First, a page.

By Blaise Uriarte
The Mossberg 590 was designed as a military long-arm. The 590 was developed around the Mossberg 500, and the 590-A1 is a modified 590. 590 series guns differ from the 500 by utilizing a redesigned magazine tube. This different magazine allows the spring and follower to be removed from the front, and also will accommodate 8 shells versus 7 in the full length tube. As per the request of the Navy, the 590-A1 has a heavier barrel. The safety and trigger guard are made of aluminum whereas the trigger guard and safety switch are made of plastic on the 590 and 500 series guns.. For this test the gun is the 20 inch barrel variant with the military style collapsible stock. Other features include a bayonet lug and ghost ring sights.
The Mossberg 590 is chambered in 12 gauge 3 inch, which is basically the standard shotgun round for military and law enforcement. For defensive purposes I always recommend the 12 gauge. Other lighter shotguns, like 20 gauge, are most definitely adequate in this purpose. The simple fact of the matter is that 12 gauge guns offer the most versatility with the loads you can choose. This is especially true in an environment where ammunition may be scarce. Most stores and armories carry poor selections of 20 gauge, 16 gauge and .410 ammo. However, any store that does not stock a variety of 12 gauge loads is amiss.
For the sake of this test we fired Sellier and Bellot 2 ¾ inch buckshot loads, Federal 2 ¾ inch buckshot loads, and Federal 1 ounce 2 ¾ inch slug loads.
The Range Test
All and all this gun shot very well. The recoil was typical for a 12 gauge, slightly mitigated by the recoil pad on the adjustable stock. I found the downward slope of the stock and grip quite comfortable while shooting, and I really like the ghost ring sights.
This is a three shot group with slugs at 15 yards from a standing position. Not pinpoint accuracy but good enough for a head shot at that distance.
This is a pattern with the S&B ammunition at ten yards. Not a bad pattern for a shot across the room.
This is the pattern with the federal buck. The slightly tighter pattern at the same distance illustrates the importance of ammunition selection.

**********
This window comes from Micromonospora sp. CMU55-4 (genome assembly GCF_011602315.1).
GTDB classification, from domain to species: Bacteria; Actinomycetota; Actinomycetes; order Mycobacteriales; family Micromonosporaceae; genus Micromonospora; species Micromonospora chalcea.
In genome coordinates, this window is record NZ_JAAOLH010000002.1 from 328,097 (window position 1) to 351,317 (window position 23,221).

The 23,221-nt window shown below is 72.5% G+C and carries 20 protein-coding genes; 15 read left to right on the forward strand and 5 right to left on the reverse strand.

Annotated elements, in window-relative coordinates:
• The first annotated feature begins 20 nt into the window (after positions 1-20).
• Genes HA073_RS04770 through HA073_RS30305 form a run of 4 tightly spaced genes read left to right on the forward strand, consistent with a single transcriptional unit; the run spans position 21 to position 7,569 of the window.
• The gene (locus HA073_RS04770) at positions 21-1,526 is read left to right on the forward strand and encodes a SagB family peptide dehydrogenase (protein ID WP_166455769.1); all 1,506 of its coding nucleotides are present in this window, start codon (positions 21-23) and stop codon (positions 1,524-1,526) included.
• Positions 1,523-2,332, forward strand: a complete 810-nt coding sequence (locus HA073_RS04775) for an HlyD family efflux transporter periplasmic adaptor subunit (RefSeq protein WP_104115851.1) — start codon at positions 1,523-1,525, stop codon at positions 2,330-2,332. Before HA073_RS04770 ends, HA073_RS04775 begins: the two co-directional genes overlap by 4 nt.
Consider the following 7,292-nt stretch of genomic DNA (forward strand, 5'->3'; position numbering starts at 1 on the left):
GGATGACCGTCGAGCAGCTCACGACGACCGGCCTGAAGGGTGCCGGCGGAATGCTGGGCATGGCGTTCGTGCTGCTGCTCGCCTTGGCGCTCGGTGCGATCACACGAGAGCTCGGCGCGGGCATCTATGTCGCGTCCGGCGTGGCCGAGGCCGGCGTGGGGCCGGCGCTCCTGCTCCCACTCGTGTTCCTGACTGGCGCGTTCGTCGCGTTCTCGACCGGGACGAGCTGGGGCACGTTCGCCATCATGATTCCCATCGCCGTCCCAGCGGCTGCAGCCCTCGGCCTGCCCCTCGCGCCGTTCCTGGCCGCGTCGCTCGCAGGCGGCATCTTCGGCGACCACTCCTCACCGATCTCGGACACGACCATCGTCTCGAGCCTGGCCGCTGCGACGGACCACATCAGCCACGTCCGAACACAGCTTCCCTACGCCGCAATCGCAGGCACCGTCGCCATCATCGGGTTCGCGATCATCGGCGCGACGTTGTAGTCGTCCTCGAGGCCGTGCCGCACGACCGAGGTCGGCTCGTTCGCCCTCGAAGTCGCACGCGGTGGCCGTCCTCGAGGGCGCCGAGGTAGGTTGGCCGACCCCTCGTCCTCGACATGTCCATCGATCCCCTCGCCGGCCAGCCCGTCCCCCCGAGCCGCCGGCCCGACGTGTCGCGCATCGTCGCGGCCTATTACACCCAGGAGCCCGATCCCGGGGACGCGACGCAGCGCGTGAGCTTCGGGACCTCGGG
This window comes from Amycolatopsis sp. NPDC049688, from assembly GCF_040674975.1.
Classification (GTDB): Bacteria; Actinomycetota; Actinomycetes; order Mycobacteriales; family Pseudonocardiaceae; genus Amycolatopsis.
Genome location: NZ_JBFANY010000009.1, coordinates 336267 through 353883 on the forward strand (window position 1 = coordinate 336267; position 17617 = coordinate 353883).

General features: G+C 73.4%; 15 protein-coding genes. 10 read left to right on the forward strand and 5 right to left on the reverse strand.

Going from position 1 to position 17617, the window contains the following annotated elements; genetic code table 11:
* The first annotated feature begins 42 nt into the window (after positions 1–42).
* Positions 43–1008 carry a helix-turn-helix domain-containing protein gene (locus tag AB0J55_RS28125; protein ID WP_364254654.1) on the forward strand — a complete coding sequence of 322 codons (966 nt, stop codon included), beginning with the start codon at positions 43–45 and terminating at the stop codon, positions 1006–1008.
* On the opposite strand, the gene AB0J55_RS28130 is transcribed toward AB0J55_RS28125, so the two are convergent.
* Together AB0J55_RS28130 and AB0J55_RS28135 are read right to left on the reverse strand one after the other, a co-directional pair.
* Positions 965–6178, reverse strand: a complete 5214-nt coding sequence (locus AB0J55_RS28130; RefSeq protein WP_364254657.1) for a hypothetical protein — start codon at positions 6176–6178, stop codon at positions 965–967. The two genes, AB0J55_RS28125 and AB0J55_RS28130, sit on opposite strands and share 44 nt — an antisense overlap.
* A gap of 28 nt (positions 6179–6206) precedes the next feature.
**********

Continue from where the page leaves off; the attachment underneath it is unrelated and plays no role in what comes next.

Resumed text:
All and all the gun is acceptably accurate with slugs, and patterns well with buck shot. There were zero malfunctions throughout the test.
The 590-A1 is an extremely rugged shotgun. It is designed to be easily maintained, rugged and reliable. I find it to be all those things, and I think the bayonet would come in handy in a zombie type scenario. It renders the firearm useful even without ammunition. The stock is comfortable and is adjustable for shooters preference.
This gun is a tad on the heavy side, but that is the price you pay for a heavier duty gun. Capacity is limited, and it is strictly a short to medium range gun. Those are all issues that are common to shotguns in general.
Overall this is a great weapon for use on the undead. I love the feature of the bayonet lug, and find shotguns well suited for undead disposal in general. Shotguns offer you the most versatility in your ammunition of any firearm. When employing any weapon system one must bear in mind that training and tactics are key. I think a shotgun like this is well suited for personal defense in your home or against the undead, but you must know how to use your weapons. Practice often, and seek training if necessary. As always stay vigilant and be prepared.
Categories: Equipping for disaster